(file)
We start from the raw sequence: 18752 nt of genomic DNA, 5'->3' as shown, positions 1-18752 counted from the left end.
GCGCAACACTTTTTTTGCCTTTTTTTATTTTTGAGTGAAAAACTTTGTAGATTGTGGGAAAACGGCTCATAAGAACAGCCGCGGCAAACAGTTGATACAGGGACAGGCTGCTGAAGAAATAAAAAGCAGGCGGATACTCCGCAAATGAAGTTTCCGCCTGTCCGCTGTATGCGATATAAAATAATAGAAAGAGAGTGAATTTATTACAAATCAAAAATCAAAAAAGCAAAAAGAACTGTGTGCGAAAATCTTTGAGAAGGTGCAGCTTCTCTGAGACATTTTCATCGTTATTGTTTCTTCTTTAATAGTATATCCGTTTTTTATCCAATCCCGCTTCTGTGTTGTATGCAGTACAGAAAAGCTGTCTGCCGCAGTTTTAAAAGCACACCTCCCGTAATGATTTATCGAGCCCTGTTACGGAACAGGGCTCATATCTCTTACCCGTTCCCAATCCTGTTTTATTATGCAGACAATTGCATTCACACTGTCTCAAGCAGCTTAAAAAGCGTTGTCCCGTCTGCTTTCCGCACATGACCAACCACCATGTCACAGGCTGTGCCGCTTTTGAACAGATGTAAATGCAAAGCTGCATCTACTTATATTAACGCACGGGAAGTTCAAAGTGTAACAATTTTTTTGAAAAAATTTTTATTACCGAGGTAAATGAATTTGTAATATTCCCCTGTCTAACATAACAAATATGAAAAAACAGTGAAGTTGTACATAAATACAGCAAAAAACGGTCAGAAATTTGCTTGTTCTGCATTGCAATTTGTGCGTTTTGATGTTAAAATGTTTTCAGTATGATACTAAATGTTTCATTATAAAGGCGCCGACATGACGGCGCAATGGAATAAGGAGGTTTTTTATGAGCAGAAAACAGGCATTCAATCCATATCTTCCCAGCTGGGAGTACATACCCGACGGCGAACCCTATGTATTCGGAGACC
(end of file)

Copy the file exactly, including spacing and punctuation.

We start from the raw sequence: 18752 nt of genomic DNA, 5'->3' as shown, positions 1-18752 counted from the left end.
GCGCAACACTTTTTTTGCCTTTTTTTATTTTTGAGTGAAAAACTTTGTAGATTGTGGGAAAACGGCTCATAAGAACAGCCGCGGCAAACAGTTGATACAGGGACAGGCTGCTGAAGAAATAAAAAGCAGGCGGATACTCCGCAAATGAAGTTTCCGCCTGTCCGCTGTATGCGATATAAAATAATAGAAAGAGAGTGAATTTATTACAAATCAAAAATCAAAAAAGCAAAAAGAACTGTGTGCGAAAATCTTTGAGAAGGTGCAGCTTCTCTGAGACATTTTCATCGTTATTGTTTCTTCTTTAATAGTATATCCGTTTTTTATCCAATCCCGCTTCTGTGTTGTATGCAGTACAGAAAAGCTGTCTGCCGCAGTTTTAAAAGCACACCTCCCGTAATGATTTATCGAGCCCTGTTACGGAACAGGGCTCATATCTCTTACCCGTTCCCAATCCTGTTTTATTATGCAGACAATTGCATTCACACTGTCTCAAGCAGCTTAAAAAGCGTTGTCCCGTCTGCTTTCCGCACATGACCAACCACCATGTCACAGGCTGTGCCGCTTTTGAACAGATGTAAATGCAAAGCTGCATCTACTTATATTAACGCACGGGAAGTTCAAAGTGTAACAATTTTTTTGAAAAAATTTTTATTACCGAGGTAAATGAATTTGTAATATTCCCCTGTCTAACATAACAAATATGAAAAAACAGTGAAGTTGTACATAAATACAGCAAAAAACGGTCAGAAATTTGCTTGTTCTGCATTGCAATTTGTGCGTTTTGATGTTAAAATGTTTTCAGTATGATACTAAATGTTTCATTATAAAGGCGCCGACATGACGGCGCAATGGAATAAGGAGGTTTTTTATGAGCAGAAAACAGGCATTCAATCCATATCTTCCCAGCTGGGAGTACATACCCGACGGCGAACCCTATGTATTCGGAGACC